Hodder wins eight-publisher auction for Easthope’s disaster memoir

Hodder wins eight-publisher auction for Easthope’s disaster memoir

Disaster expert professor Lucy Easthope’s memoir has gone to Hodder & Stoughton following an eight-way auction.  

Non-fiction publisher Kirty Topiwala acquired UK and Commonwealth rights, excluding Canada, from Jo Unwin at JULA in “a passionately fought” bidding war.  

When the Dust Settles: Stories of Love, Loss and Hope from an Expert in Disaster will be published in March 2022 as Hodder’s lead non-fiction title and will be supported by a major PR and marketing campaign.  

Hodder said: “Easthope is one of the world’s leading authorities on recovering from disaster. She has been an advisor on nearly every major disaster of the past two decades, from the 2004 Tsunami to the 7/7 bombings, the Salisbury poisonings, the Grenfell fire and most recently has been advising the Prime Minister’s Office on the Covid-19 pandemic. When a plane crashes, a bomb explodes, a city floods or a pandemic begins, she’s the one they call. Lucy has travelled across the world in her highly unusual role, seeing the very worst that people have to face and showing that, with care and compassion, we can rebuild from the ashes."  

The blurb to When the Dust Settles reads: “She takes us behind the police tape to scenes of destruction and chaos, introducing us to victims and their families, but also to the government briefing rooms and bunkers, where confusion and stale biscuits can reign supreme. She looks back at her own life spent on the edges of disaster—from a Liverpudlian childhood steeped in the Hillsborough tragedy to the many losses and loves of her career. With wisdom, resilience and candour, When the Dust Settles shows us that, where there is terrible tragedy there is also great hope, and that humanity and humour can still be found on the darkest of days.”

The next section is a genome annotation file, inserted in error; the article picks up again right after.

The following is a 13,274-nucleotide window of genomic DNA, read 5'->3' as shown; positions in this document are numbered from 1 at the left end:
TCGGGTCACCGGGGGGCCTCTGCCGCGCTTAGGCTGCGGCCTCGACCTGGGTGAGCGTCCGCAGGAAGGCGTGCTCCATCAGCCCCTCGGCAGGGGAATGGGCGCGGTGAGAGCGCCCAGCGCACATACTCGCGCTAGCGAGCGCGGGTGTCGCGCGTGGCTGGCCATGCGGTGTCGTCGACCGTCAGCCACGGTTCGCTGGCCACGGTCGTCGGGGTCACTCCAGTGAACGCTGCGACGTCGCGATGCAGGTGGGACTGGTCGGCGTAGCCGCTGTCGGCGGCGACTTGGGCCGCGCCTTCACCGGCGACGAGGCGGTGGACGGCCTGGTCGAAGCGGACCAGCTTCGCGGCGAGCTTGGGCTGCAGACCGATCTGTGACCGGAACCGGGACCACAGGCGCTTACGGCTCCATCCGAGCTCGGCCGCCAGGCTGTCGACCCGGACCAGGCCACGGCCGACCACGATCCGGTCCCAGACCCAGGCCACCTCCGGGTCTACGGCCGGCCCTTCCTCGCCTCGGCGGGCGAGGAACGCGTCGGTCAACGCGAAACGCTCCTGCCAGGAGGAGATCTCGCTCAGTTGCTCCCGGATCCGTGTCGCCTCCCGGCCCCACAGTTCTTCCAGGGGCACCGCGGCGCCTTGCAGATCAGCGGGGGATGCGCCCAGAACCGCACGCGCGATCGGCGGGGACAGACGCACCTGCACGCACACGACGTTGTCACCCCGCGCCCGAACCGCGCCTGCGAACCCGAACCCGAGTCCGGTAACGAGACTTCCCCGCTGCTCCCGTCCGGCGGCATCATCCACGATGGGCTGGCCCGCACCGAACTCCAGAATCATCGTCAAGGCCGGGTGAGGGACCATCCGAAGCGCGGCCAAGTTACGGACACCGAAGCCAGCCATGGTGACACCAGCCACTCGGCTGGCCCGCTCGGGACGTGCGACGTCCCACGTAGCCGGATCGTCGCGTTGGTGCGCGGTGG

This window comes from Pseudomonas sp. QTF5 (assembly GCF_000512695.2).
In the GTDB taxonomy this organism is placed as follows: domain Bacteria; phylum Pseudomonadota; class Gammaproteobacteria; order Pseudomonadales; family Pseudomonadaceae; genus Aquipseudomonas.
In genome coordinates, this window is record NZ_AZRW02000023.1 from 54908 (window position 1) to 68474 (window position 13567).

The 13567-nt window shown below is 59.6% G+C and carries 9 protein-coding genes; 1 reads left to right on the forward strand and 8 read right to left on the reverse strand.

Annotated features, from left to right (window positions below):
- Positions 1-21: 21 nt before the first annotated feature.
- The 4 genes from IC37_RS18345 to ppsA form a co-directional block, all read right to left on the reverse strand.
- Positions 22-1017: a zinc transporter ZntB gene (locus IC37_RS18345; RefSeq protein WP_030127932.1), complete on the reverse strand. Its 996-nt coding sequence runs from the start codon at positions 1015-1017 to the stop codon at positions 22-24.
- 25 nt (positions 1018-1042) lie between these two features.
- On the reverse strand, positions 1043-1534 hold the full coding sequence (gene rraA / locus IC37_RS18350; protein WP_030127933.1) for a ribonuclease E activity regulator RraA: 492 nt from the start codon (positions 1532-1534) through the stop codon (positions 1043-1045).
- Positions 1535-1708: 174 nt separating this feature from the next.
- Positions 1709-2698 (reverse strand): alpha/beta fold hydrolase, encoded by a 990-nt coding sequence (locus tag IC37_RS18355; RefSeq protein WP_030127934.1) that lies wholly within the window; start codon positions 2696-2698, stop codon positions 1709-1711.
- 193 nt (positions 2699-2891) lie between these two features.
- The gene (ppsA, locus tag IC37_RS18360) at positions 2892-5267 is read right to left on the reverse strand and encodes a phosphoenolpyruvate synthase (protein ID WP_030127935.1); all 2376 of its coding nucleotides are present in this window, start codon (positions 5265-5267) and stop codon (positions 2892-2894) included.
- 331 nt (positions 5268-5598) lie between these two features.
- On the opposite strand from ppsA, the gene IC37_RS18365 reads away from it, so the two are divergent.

Easthope grew up in Liverpool and has a degree in law, a PhD in medicine and a Masters in risk, crisis and disaster management. She is a professor in practice of risk and hazard at the University of Durham and fellow in mass fatalities and pandemics at the University of Bath's Centre for Death and Society.  

“I’m so pleased to be able to finally share the news about Lucy’s extraordinary memoir,” Topiwala said. "Lucy’s perspective and experience is obviously unique and fascinating, but I was blown away by her writing voice, which is vivid, fierce and frequently hilarious. She finds such humanity and hope in tragedy. Books don’t often make me cry but this one has, multiple times.”  

Easthope commented: “When I started to work with Jo Unwin we talked about a book that covered 25 years of planning for—and recovery from—disasters and pandemics. I had no idea when I started to write how mainstream and relevant my stories would become. I’ve poured everything into writing this book and I am thrilled to be working with Hodder and Kirty on bringing these stories out into the world.”